We found the Kawkathaung and Ruby caves filled to overflowing with Buddhas. Paintings and signs carved into the rock. Small statues filled naturally formed rock crevices.
We found a small artificial pool of clear water diverted from the surrounding rice paddies, and floating restaurants popular with local teens who arrived three to a motor-bike and they flowed into the inlet with the giggling enthusiasm, jostling and joking common to just about any gathering of 16 to 20 year-olds the world over. We opted to dip our feet instead of swimming because we would have had to swim fully clothed… and not because I forgot to pack swimsuits, but rather because jumping around in a western-style bathing suit would have prompted jaws dropping, uncomfortable stares and basically would have been a great big taboo in modest Myanmar. Local women swim in their longyi skirts and maintain a lot of skin coverage!
And by sitting on the edge with some of the teens, they were able to pepper us with questions spoken in an enthusiastic version of English, augmented with charades, and the ensuing antics as we attempted to communicate left us all in giggles.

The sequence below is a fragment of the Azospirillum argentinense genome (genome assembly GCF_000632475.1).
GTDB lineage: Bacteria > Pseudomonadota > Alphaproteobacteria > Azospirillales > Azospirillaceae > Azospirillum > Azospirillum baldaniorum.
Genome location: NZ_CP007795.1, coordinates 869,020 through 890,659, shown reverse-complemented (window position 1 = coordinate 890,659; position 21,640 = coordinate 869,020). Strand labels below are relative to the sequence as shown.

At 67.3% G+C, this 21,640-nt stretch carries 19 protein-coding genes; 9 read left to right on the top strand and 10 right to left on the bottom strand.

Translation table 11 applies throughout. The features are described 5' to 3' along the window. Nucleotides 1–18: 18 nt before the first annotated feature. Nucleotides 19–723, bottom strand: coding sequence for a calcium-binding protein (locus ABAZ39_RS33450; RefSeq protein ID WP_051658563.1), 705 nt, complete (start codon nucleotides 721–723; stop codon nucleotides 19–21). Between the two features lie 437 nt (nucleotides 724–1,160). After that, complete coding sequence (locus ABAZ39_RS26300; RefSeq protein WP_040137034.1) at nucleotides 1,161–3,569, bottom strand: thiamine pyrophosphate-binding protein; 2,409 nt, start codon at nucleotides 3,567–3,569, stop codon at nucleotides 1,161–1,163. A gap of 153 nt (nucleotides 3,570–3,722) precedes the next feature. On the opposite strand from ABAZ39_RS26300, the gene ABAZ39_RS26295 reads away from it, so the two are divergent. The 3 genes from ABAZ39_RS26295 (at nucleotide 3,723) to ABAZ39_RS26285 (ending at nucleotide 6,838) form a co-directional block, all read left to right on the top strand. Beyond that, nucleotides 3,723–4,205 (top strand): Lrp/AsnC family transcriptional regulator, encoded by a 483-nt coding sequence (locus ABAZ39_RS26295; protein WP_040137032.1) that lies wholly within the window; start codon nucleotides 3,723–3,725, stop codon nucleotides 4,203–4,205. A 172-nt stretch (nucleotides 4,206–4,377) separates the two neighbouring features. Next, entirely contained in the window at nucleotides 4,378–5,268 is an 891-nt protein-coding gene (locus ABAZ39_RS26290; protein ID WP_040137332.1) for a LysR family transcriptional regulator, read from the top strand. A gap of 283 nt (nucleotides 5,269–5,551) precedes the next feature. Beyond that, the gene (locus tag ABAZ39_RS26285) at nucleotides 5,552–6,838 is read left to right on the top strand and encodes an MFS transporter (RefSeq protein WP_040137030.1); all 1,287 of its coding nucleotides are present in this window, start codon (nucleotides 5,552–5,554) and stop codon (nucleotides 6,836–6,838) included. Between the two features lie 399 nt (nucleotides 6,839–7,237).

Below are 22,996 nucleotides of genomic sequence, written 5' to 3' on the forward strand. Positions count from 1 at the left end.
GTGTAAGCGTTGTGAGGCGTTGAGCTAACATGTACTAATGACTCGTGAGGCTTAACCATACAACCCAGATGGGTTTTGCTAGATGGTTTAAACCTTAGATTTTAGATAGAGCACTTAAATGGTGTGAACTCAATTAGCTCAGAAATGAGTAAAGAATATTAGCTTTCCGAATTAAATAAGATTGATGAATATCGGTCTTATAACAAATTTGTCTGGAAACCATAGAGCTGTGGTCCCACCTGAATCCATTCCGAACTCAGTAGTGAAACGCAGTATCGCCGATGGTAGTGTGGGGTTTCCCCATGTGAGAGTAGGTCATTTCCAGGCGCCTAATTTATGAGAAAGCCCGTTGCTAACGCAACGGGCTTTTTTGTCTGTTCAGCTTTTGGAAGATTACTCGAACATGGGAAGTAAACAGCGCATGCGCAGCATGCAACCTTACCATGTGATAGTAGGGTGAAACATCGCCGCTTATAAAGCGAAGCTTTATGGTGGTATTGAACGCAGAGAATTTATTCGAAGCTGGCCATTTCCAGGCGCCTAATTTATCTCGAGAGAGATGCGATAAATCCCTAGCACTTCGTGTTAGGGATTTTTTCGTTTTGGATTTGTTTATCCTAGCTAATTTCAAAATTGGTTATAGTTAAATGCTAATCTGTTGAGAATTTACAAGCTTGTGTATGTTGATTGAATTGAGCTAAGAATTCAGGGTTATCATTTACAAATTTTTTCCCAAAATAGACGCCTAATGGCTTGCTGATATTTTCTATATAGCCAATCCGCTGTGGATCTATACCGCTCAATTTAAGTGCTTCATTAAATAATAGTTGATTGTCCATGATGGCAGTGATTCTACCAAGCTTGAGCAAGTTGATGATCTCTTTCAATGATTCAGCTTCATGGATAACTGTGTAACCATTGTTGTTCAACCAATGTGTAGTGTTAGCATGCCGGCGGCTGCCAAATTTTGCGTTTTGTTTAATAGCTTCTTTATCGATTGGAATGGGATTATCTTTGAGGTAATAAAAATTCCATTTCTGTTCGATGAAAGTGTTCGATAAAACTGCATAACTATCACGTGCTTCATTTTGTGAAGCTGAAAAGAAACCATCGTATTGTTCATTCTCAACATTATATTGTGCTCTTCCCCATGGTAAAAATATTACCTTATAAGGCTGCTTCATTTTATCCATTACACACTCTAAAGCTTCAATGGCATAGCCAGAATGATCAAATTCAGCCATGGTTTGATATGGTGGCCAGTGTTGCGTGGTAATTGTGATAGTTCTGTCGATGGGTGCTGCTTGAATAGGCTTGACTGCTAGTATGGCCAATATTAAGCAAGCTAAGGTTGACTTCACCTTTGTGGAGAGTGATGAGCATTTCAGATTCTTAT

Beautiful expanses of bridges panned the flooded rice paddies, and huge grins split the faces of locals when as we got ourselves lost in the small dirt streets weaving through villages.
As the day ended, Ana spied a staircase near the wooden hut that began our adventures. Like modern-day explorers, she set off with enthusiasm and a breakneck pace up the winding stone staircase.
At the top, we looked out from a crumbling temple.
We sat and chatted about our day, our plans, and life as we watched late afternoon sunlight spill over the hills and valleys around Hpa-An. For Ana, I thought maybe she would be disappointed by the slow pace and small adventures. She surprised me though, because she felt the day was a win all around because she was able to 1) sleep in, 2) help plan/navigate throughout the day, 3) see some things without time pressures and rushing, and 4) she was back to the hotel early enough to read her book (she was reading the first Hunger Games book and, understandably, addicted). Some days, we’d wake up early, have a full day of sightseeing, other days of marathon 12 hour bus rides. So, I get it. She wanted a casual day, with some sightseeing but framed by downtime and sleep, and Hpa-An was the perfect spot for all of these things.